Just to be 100% clear, we have no affiliation whatsoever with any CDN provider. Our only goal is to make sure that you find the best vendors for your needs, in CDN or any other area that touches your business. So, feel free to contact us if you think we can help you in some other area of need – we are at your service!


Kiss My aaS

Acronyms were so much easier in the late 20th century. When it came to “cloud stuff,” all anyone talked about were ASPs, or Application Service Providers. This caused some confusion because asp was also the extension that web sites running on the Microsoft stack used. Asp was (and is) the name used to refer to several species of venomous snakes, which while cool, probably didn’t add to any confusion. Then, as if bitten by an asp, the ASP acronym began to die. It was ultimately replaced by the term SaaS, or Software as a Service. It’s unclear whether the mixed case approach to the acronym that was the draw or if it was just plain convenient to have “as a Service” on the tail end of the expression, but SaaS took off and was ultimately responsible for the creation of a variety of derivative acronyms.

We’ll cover a variety of these acronyms, but place particular emphasis on the three that are most commonly used.

The Usual Suspects

SaaS (Software as a Service) is an application that is completely outsourced, i.e. the organization that is using it doesn’t own or deploy any hardware or software. Organizations that sign on to SaaS offerings simply consume the software, which is delivered as a service via the Internet. Inside a business, the end user is typically a business person.

Platform as a Service (PaaS) moves the responsibility for developing and managing both the application and its associated data from the cloud to the organization that is using it. Companies that want to offer SaaS products to customers may well use a PaaS offering to outsource the management of the physical servers, operating systems, network, etc. Web and application developers are the typical end users.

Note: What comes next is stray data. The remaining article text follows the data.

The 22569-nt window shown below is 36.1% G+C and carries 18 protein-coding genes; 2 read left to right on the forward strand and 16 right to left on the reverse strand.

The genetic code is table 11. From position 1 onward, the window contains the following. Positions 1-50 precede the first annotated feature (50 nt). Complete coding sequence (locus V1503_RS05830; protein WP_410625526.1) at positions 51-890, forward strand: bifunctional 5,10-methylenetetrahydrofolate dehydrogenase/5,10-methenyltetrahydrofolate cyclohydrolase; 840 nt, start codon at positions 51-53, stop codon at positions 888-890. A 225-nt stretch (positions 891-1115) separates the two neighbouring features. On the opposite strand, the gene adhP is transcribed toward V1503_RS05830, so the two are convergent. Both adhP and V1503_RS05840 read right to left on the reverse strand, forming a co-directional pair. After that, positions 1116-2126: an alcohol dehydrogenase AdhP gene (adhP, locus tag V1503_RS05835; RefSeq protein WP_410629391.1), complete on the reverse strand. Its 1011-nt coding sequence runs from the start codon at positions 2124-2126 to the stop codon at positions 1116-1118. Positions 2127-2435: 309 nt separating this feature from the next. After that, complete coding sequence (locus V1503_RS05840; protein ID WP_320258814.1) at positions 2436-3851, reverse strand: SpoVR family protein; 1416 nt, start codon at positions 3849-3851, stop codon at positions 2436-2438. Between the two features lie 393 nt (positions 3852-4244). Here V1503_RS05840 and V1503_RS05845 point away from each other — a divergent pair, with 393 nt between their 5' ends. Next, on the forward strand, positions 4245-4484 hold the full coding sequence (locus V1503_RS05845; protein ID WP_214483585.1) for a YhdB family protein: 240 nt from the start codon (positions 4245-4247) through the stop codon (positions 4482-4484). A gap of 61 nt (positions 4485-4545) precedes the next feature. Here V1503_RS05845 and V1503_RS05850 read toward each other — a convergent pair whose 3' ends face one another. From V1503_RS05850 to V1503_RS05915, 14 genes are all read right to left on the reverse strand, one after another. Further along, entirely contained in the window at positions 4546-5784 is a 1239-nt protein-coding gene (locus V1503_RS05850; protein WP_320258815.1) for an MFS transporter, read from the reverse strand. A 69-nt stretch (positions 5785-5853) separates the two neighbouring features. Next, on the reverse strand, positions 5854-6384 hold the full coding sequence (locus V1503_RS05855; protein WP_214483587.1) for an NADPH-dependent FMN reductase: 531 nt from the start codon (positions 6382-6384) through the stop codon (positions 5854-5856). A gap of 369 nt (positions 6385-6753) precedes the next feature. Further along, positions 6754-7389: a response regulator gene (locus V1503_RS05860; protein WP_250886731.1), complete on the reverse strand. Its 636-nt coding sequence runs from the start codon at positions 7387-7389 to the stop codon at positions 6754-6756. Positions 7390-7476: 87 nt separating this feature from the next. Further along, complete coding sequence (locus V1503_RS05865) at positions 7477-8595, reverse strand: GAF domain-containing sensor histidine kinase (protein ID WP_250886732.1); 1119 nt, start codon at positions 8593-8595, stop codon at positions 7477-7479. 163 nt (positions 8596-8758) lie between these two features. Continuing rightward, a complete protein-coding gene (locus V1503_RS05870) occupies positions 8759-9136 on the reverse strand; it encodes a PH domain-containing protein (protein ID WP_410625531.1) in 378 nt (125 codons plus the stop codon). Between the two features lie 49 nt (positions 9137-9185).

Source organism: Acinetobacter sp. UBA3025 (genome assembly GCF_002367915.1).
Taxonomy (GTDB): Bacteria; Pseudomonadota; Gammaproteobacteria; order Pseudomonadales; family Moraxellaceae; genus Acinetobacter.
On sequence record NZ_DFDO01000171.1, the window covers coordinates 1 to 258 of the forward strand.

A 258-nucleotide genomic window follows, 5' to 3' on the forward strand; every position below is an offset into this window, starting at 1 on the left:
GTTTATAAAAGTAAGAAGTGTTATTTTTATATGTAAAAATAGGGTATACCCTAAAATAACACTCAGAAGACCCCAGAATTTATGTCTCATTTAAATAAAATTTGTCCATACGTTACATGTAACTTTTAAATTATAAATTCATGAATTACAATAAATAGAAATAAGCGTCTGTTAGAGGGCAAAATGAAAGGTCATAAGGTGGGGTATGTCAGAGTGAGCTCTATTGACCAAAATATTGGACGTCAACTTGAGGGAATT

Infrastructure as a Service (IaaS) involves outsourcing the hardware resources (typically servers and network) while the software stack — from the operating system on up — is managed by the subscribing organization. IaaS is popular among organizations who want to exercise more control over the delivery of their product/service than they can get from PaaS. The IT department is typically the user here and they set up the IaaS to offer something closer to PaaS to their colleagues who are developers.

Those descriptions resulted in 191 words being written. Since a picture is worth a thousand words, the following image will be a bit more than 5.236 times as informative as what you just read.

Friends of the Usual Suspects

Since some companies operate under the misapprehension that adding “as a Service” to any product offering they have, there are a litany of other “as a Service” acronyms that have sprung to life. Rather than tackling each of them, we’ll provide a few more that you might come across with some frequency.

DBaaS (Database as a Service) is a cloud-based service wherein the service provider hosts and manages the data for the customer. Although SQL-based databases are most frequently offered as part of DBaaS offerings, there are providers of noSQL databases in the cloud as well. While the structure of the database (the data model) is left to the discretion of the application developers maintenance of the database, e.g. managing uptime, replication, failover, etc., falls under the purview of the service provider.

IDaaS (Identity as a Service) is an identity management and authentication infrastructure managed by a third-party service provider (an MSP or Managed Service Provider) that delivers its capabilities via a cloud service. IDaaS offerings include SSO (Single Sign On) administration, user management, and more.

While not exhaustive — new aaS acronyms seem to be created daily — the aforementioned services hopefully provide a solid foundation for you as get better acquainted with the growing array of cloud services. The underlying principle of leveraging services is the common thread that binds them. Delivery of these services from MSPs allows organizations to both get started and scale with unprecedented ease and with minimal to no CapEx. They have, and continue to, fundamentally change the way the connected world operates.